Let us consider the chorus subelement/wave packet duration τ = 10 ms, chorus magnetic wave amplitude B = 0.2 nT, ambient magnetic field B0 = 125 nT, and chorus frequency ω = 0.25 Ω as observed by Tsurutani et al. . Then, for electron pitch angle α = π/3 and taking sinϕ = 1, we get Δt = τ/3 = 3.3 ms, Δα = 7.2° and D = 1.2 s−1.
3.2. Distribution of Chorus Subelement Time Duration
 The above derivation assumes implicitly that the time duration of the chorus subelements, τ, is constant. In actual practice, the chorus sub-elements have time durations spanning a range of time periods ∼1 ms to several 100s ms [Santolík et al., 2004]. Santolík et al.  have found a power law type of distribution for the chorus subelements time duration, i.e, P ∝ τ−β, where P is the probability density and β = (2–3) is the spectral index.
 The probability distribution of time duration of chorus subelements will have effects on the pitch angle transport and diffusion coefficient calculated above. In this case, the average pitch angle transport and average diffusion coefficient can be written as:
In Figures 1 and 2 we have shown the variations of 〈Δα〉 and 〈D〉 when the chorus subelements have a power law distribution of time durations versus β, the power law index, for various values of τmin and τmax. Here, τmin and τmax represent the minimum and maximum value of the subelement time duration, respectively, such that the power law distribution is valid over the range Δτ = (τmax − τmin).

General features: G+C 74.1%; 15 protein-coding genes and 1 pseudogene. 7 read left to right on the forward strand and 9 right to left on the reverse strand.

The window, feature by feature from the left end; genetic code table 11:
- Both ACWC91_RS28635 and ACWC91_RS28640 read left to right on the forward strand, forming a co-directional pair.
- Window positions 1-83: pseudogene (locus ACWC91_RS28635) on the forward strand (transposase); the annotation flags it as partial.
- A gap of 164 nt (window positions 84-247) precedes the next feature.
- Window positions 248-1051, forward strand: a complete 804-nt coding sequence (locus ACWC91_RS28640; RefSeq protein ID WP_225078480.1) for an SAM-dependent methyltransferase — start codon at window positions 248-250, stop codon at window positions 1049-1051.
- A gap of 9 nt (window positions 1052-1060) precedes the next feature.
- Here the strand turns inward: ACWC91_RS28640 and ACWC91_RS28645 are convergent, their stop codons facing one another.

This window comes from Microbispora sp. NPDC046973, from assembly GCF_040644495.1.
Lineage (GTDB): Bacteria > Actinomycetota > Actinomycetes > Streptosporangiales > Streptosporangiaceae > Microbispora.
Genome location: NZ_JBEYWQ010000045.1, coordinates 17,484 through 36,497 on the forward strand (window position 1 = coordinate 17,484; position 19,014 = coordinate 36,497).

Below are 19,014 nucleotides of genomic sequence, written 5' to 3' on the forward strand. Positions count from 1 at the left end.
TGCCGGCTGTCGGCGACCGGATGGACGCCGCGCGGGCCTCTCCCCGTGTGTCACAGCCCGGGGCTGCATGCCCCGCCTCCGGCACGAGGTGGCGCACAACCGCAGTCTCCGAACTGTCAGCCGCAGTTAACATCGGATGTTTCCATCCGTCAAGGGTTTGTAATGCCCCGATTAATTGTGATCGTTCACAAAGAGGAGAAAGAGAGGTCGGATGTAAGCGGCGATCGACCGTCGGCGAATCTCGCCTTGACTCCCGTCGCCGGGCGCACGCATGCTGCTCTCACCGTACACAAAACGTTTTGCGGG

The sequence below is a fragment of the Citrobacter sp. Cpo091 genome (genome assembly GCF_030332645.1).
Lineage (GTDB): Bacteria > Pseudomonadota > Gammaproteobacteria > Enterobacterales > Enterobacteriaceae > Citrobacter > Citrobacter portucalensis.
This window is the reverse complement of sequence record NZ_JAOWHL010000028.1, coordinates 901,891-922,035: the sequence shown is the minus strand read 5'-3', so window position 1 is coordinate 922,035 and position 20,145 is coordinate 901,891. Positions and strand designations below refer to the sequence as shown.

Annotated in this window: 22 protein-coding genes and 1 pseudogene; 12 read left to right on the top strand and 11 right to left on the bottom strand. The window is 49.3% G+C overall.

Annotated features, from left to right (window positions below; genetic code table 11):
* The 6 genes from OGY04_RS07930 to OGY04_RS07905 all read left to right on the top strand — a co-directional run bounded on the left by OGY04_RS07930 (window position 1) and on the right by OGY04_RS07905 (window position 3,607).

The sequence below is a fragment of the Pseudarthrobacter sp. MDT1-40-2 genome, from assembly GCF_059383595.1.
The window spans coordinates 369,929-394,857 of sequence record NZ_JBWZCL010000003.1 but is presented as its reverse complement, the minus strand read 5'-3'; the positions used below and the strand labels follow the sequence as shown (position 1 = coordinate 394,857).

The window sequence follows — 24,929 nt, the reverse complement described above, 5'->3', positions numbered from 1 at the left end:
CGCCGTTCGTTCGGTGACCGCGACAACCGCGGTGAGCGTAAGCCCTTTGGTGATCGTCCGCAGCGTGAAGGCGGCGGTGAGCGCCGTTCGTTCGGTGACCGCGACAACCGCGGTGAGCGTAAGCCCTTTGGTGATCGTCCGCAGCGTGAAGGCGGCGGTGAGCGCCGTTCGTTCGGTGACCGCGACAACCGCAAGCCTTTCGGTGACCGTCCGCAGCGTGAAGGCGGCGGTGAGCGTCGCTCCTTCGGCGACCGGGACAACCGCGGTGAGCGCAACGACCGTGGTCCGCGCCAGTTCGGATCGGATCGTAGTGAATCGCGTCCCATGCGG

Figure 1 shows that the maximum value (assuming the initial phase angle ϕ = 90°) of the average (over chorus subelement time durations) pitch angle transport, 〈Δα〉, decreases as the power law index β increases. An increase in τmin, while keeping τmax fixed, results in the increase of 〈Δα〉 (cf. curves 1, 2, and 3). On the other hand, an increase in τmax, while keeping τmin fixed, leads to an increase in 〈Δα〉 only for small values of β ≤ 2 (cf. curves 4, 1 and 5). Figure 2 shows that the average diffusion coefficient, 〈D〉, decreases with an increase of β (cf. curves 1, 2, 3, 4 and 5). Further, increases in τmin (while τmax = constant) (curves 1, 2, and 3) and τmax (while τmin = constant) (curves 4, 1 and 5) lead to enhancements in 〈D〉.
3.3. Limitations of the Model